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Managing Your Money During Your Military Transition


Making the decision to return to civilian life is a significant one. It can affect virtually every aspect of your finances. According to a recent survey, 63% of Americans with a written financial plan say they feel financially stable, while only 28% of those without a plan feel the same level of security. 

As you transition back to civilian life, a sound and thoughtful financial plan that addresses the changes in your income, taxes and retirement can help you feel more confident as you enter this new phase.

Military Retirement Income Can Be Complex 

Most long-term servicemembers are well aware of the financial benefits provided by a full military career, but a pension is only one component of your overall retirement plan. 

Multiple retirement accounts, various benefits, and tax-efficient strategies for income streams make it important to work with a professional who understands military income throughout your lifetime.

A financial plan that incorporates accumulation and distribution strategies can help you bring your future into focus and protect your legacy. 

Financial Concerns to Keep in Mind During Your Military Transition 

Your financial plan during and after your military transition should include these major components: tax-efficient planning, insurance coverage, pension and Social Security needs, and your retirement savings drawdown strategy. 

Here are few key questions to consider: 

  • How do you balance the needs of your current income and tax strategy with saving effectively? 

  • Do you have appropriate insurance coverage and asset protection planning to fill any gaps in your financial plan and ensure that your family is protected? 

  • How will you create a solid retirement plan with military pension benefits, private savings, and Social Security funds working together? 

  • How will your retirement funds be impacted by taxes? 

  • How will you make smart investment choices now to help you accomplish the goals you identified by answering the above questions?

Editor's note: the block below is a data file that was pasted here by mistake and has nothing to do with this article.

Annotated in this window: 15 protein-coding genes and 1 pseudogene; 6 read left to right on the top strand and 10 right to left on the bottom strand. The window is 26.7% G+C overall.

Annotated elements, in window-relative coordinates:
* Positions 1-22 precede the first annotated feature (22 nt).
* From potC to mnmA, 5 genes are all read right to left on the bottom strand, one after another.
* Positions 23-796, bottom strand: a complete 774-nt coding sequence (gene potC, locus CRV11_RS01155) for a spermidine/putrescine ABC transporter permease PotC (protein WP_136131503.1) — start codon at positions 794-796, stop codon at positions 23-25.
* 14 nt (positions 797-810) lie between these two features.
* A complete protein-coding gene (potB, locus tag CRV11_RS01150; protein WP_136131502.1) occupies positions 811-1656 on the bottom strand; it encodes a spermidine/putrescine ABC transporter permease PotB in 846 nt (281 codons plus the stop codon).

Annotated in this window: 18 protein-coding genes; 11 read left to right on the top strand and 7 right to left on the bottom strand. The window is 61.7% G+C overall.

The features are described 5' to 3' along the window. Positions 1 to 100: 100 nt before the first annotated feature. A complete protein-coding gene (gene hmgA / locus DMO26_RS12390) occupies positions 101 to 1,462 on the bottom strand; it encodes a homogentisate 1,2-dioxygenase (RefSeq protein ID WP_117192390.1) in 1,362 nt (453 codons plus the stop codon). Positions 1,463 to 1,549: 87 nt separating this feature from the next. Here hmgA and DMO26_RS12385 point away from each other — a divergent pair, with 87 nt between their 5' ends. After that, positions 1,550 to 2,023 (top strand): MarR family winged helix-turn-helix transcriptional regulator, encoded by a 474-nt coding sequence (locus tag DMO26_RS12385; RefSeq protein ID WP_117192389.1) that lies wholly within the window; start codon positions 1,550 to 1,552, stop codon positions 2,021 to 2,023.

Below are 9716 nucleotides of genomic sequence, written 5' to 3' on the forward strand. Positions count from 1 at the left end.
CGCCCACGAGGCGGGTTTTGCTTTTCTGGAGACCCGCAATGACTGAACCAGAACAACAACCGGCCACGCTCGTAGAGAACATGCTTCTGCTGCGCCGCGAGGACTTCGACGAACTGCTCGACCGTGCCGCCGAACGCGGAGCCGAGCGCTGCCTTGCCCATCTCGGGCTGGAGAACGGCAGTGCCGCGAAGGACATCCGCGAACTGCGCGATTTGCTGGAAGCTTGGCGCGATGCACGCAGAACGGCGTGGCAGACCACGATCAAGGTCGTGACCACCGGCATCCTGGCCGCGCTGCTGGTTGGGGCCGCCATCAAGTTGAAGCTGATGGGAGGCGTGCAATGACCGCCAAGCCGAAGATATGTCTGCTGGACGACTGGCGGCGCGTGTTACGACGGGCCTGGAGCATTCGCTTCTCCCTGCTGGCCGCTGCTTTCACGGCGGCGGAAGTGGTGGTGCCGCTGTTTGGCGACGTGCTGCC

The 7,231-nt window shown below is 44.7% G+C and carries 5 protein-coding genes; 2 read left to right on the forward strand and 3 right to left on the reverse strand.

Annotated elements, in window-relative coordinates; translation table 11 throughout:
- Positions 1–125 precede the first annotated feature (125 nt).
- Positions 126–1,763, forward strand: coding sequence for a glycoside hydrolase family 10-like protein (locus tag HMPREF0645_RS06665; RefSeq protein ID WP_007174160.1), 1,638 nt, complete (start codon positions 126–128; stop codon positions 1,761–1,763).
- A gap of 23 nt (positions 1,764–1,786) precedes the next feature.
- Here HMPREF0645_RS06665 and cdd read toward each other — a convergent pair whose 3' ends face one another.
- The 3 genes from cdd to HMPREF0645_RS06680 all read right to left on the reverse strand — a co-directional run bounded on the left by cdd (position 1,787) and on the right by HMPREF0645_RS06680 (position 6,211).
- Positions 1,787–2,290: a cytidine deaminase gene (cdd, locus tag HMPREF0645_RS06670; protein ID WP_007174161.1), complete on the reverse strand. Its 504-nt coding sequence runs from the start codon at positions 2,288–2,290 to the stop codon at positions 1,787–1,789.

A military financial planner can help you answer these questions and work with you to be sure you stay on track to meet your goals. 

Retirement & Taxes: Basics for Veterans 

If your retirement plan income strategy is based on a set amount you intend to draw down each month or year, calculating the taxes is critical to ensure you have enough to support you through retirement. Not all savings plans are created equal when it comes to tax implications. 

Here’s a brief overview of how each kind of retirement savings account is influenced by taxes: 

  • Military retirement benefits are taxed as a pension, meaning taxes are paid based on your individual income bracket. (Note: Military retirement disability pay and Veterans’ benefits can be excluded from your taxable income, and not all states tax military retirement benefits the same way.) 

  • 401(k) and TSP accounts are pre- and post-tax savings vehicles, which means the money is taxed differently at the time you withdraw it. 

  • Individual Retirement Accounts (IRAs) are tax-advantaged vehicles designed to help you save for retirement; the two most common are the Traditional and Roth IRA. Though they share similarities, Traditional IRAs provide tax-free growth on investments while Roth IRAs allow for tax-free withdrawals in retirement. Income, age and eligibility standards differ, so it’s important to get the advice of a professional to help determine whether a Traditional or Roth IRA is best suited to you. 

Military members who retire with full service and then step into civilian employment for their next career can be surprised by how their tax picture changes. This is because of a possible upgrade to a new tax bracket based on two income sources: your military pension and your civilian income. 

At a minimum, those who retire and start new employment should review their withholding and their retirement savings strategies and be sure to check in with their tax professional. Your financial advisor — preferably one familiar with military life — should also be engaged as soon as possible to discuss tactics for tax-efficiency as well as your withdrawal game plan.

The Bottom Line

Regardless of your age or financial status, you can benefit from a financial plan. Establishing a financial plan is the first step, but then you must update your plan as your financial situation changes over time. A military transition is just one of several life events that should prompt a review or update of your financial plan. It’s critical to update it to create an exit-from-the-workforce strategy as well as a tax-efficient strategy. Working with a military financial advisor can help. 

The team at AWM&T is here to help you and your family establish or adapt your financial plan when transitioning out of the military. Contact us today to set up an appointment with a Relationship Manager, who will discuss your situation and give you a personalized action plan to help protect your financial future.